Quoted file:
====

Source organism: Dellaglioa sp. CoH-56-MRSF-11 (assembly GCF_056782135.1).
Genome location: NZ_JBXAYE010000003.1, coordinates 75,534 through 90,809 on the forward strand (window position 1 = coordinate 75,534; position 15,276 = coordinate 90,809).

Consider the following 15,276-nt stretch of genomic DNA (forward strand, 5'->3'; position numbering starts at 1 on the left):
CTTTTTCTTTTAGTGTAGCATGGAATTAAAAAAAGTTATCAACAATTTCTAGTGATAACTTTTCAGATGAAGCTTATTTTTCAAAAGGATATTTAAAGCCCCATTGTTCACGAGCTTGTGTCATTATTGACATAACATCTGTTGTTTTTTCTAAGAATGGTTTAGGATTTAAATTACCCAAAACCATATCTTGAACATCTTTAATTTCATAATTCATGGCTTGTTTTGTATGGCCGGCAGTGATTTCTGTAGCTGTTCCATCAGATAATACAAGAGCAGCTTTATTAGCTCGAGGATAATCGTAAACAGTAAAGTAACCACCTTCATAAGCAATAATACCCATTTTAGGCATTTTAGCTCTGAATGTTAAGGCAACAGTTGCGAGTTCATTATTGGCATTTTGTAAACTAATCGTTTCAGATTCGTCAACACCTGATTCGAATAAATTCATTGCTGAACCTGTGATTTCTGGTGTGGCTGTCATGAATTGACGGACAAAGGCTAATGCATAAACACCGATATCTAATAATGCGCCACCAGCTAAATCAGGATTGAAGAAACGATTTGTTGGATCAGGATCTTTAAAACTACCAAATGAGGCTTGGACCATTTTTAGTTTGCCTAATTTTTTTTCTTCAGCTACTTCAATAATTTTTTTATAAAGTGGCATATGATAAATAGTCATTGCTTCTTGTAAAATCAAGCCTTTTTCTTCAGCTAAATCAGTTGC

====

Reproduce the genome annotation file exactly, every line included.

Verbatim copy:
Source organism: Dellaglioa sp. CoH-56-MRSF-11 (assembly GCF_056782135.1).
Genome location: NZ_JBXAYE010000003.1, coordinates 75,534 through 90,809 on the forward strand (window position 1 = coordinate 75,534; position 15,276 = coordinate 90,809).

Consider the following 15,276-nt stretch of genomic DNA (forward strand, 5'->3'; position numbering starts at 1 on the left):
CTTTTTCTTTTAGTGTAGCATGGAATTAAAAAAAGTTATCAACAATTTCTAGTGATAACTTTTCAGATGAAGCTTATTTTTCAAAAGGATATTTAAAGCCCCATTGTTCACGAGCTTGTGTCATTATTGACATAACATCTGTTGTTTTTTCTAAGAATGGTTTAGGATTTAAATTACCCAAAACCATATCTTGAACATCTTTAATTTCATAATTCATGGCTTGTTTTGTATGGCCGGCAGTGATTTCTGTAGCTGTTCCATCAGATAATACAAGAGCAGCTTTATTAGCTCGAGGATAATCGTAAACAGTAAAGTAACCACCTTCATAAGCAATAATACCCATTTTAGGCATTTTAGCTCTGAATGTTAAGGCAACAGTTGCGAGTTCATTATTGGCATTTTGTAAACTAATCGTTTCAGATTCGTCAACACCTGATTCGAATAAATTCATTGCTGAACCTGTGATTTCTGGTGTGGCTGTCATGAATTGACGGACAAAGGCTAATGCATAAACACCGATATCTAATAATGCGCCACCAGCTAAATCAGGATTGAAGAAACGATTTGTTGGATCAGGATCTTTAAAACTACCAAATGAGGCTTGGACCATTTTTAGTTTGCCTAATTTTTTTTCTTCAGCTACTTCAATAATTTTTTTATAAAGTGGCATATGATAAATAGTCATTGCTTCTTGTAAAATCAAGCCTTTTTCTTCAGCTAAATCAGTTGC